3.17.2009

Indoor Ice-Wall The Hague

The horizontal ice has gone. It left us after just one weekend. Talk of the elfstedentocht has subsided and Holland has taken to the bike once more. It’s a pity. When the canals are frozen, Holland, a land not best suited to outdoor-sports, is a fun place to be. Somehow, the lowlands come into their own in a freeze. The layer of ice seemingly tying the land together into something that makes sense. Balancing the equation. There’s still ice to had though. Better still, its vertical!

On a Thursday night after work, each having wangled a night off at home, the five usual suspects meet at the Beversport in The Hague. It was Thims idea. Thim’s expecting his first child any day now and seems to be clutching at any opportunity to get his fix of hill-sport before the big, life changing, event. Apparently this is his second time on the ice-wall in as many weeks. I’ve always fancied ice climbing so didn’t take a lot of persuading. Though admittedly, for me the appeal lies more in the location than the technique. As a student in Sheffield I rarely rock-climbed but if I did you could bet it was on Stanage edge rather than The Edge. Why climb indoors when you could climb with the sun on your back and the peak district for a back drop? Applying the same reasoning, I never expected my first ice-climb would be in an outgrown chest-freezer but I suppose beggars can’t be choosers.

So, swapping the long walk in for a short train ride and two circuits of the shop, I get kitted-up for a couple of hours of swinging axes and front pointing. Even before it all starts, cutting a pose in Class D boots, winter gloves, softshell and visored climbing helmet, I begin to understand the attraction. Given our current location, my attire is a bit over the top but, as a self-confessed gear freak, it doesn’t really bother me. Winter climbing gear is, quite simply, the coolest outdoors gear available! You’ve got this stuff on you mean business.

Entering through the door I find myself at the top of a spiral staircase looking across at a wall of ice. The wall is 12m high. From this perspective it doesn’t look at all intimidating. However, that’s a problem easily solved. Simply descending the staircase brings with it a whole new outlook. Standing at the base of a 12m vertical wall of ice, head back, looking upwards, the adrenal glands begin to do the necessary. We get our crampons and axes and take a few minutes to accessorize. We then get a two minute instruction in going up and coming back down and the wall is ours. I do the decent thing: since I’m holding the camera I use it as an excuse and let the others go first.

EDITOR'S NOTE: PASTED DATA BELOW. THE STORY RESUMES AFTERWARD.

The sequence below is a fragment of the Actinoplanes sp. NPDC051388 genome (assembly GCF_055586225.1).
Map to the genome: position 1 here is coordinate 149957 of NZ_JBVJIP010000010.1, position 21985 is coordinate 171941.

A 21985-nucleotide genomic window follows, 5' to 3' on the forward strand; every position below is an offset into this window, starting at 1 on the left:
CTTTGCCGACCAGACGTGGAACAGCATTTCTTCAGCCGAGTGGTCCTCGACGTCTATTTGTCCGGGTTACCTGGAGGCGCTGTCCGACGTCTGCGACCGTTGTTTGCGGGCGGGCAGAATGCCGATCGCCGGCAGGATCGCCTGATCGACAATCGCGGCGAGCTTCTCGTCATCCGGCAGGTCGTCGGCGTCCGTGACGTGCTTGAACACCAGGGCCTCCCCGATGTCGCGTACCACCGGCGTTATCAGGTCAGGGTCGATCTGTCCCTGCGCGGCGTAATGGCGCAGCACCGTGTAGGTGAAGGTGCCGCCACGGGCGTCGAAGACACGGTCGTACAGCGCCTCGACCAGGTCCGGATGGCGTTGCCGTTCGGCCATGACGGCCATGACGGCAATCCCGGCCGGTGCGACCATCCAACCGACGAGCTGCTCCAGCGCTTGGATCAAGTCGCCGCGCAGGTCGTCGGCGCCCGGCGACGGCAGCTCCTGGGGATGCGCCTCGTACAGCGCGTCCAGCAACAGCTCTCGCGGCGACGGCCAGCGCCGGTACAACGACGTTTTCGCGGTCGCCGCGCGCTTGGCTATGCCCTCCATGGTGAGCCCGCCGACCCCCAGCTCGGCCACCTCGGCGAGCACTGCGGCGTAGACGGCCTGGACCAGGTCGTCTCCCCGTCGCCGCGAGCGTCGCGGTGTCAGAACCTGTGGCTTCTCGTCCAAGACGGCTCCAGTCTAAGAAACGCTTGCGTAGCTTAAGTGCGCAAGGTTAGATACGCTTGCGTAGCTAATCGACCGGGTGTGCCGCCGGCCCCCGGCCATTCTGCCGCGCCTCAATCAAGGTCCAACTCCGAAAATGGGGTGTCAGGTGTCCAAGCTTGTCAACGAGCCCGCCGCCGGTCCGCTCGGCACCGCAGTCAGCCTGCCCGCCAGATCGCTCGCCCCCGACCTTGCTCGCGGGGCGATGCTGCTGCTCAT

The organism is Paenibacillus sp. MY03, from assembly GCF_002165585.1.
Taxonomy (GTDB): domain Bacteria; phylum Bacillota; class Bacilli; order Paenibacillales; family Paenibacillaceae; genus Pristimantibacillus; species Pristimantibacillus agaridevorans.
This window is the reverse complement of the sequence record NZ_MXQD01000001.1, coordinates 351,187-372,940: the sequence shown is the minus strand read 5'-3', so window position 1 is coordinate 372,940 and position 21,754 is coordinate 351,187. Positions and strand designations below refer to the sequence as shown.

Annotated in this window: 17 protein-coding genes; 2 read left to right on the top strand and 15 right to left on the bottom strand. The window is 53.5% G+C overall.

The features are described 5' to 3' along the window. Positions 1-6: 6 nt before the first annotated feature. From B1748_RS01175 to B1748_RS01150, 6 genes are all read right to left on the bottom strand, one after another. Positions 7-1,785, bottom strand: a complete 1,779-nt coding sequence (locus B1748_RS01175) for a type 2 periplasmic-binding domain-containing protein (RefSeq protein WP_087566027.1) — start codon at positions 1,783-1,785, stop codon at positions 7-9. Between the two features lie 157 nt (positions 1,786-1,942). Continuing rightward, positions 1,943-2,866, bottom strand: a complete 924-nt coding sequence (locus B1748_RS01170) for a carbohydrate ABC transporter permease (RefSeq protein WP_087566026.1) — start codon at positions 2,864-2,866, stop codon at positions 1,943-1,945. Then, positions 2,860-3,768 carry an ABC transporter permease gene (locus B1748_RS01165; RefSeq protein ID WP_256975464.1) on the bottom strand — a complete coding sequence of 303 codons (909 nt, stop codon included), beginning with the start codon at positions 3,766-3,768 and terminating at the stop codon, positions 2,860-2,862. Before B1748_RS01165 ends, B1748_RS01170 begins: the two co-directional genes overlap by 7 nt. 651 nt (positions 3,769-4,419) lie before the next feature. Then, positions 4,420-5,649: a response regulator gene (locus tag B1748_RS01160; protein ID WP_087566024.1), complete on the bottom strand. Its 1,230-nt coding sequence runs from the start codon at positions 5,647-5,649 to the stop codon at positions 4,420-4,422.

Thim is first up and owing to his recent practice makes it look easy. Theo, Willem-Maarten and Jeffrey follow in a similar style. After just a few minutes its my turn. I get clipped in and step up to the wall. The climbers motto “put your faith in friction” flashes through my head. Now, the science of ice is not something I know much about, however, I have stood on enough of it to know its slippery. What’s more, I do remember enough O-level physics to know that, in this configuration, I also have to contend with the maximum resolved gravitational force. Right now, a low friction surface and the worst gravity can do don’t seem like the best combination. Still, there’s only one way to go and that's up. I place the front points of my right foot, stretch high and place my axe and hammer and step up. The feeling is a strange one. My whole weight is resting on two tips of steel. A natural inclination to shift weight to my arms kicks in, at the same time my heel starts to lift. The lads are clearly watching my every move because, in chorus, they shout “keep you’re heels down”. It’s immediately apparent that it’s going to take some time to develop the trust and finesse needed to do this thing properly. Still, I’m here to learn, and more by brute force than skill a put some distance between myself and the floor. I don’t reach the top rail. Not by a long way, I’m pumped in less than half the time it would take me to get there. After a pause, I step back , spread my arms like a shotgunned grouse, and drop to the floor.

The night continues along this vein. The others climb to the top and I work my way up and down the lower half of the wall. After two hours and a handful of goes we’re back up the stairs and changing back into civvies’. It’s been an experience. Ice climbing always looked so controlled and laid back. Here I am feeling like I’ve had a major workout after just a few minutes on the ice face. I leave having had a taster, sufficiently encouraged to want to try again, but with a new found respect for the sport.

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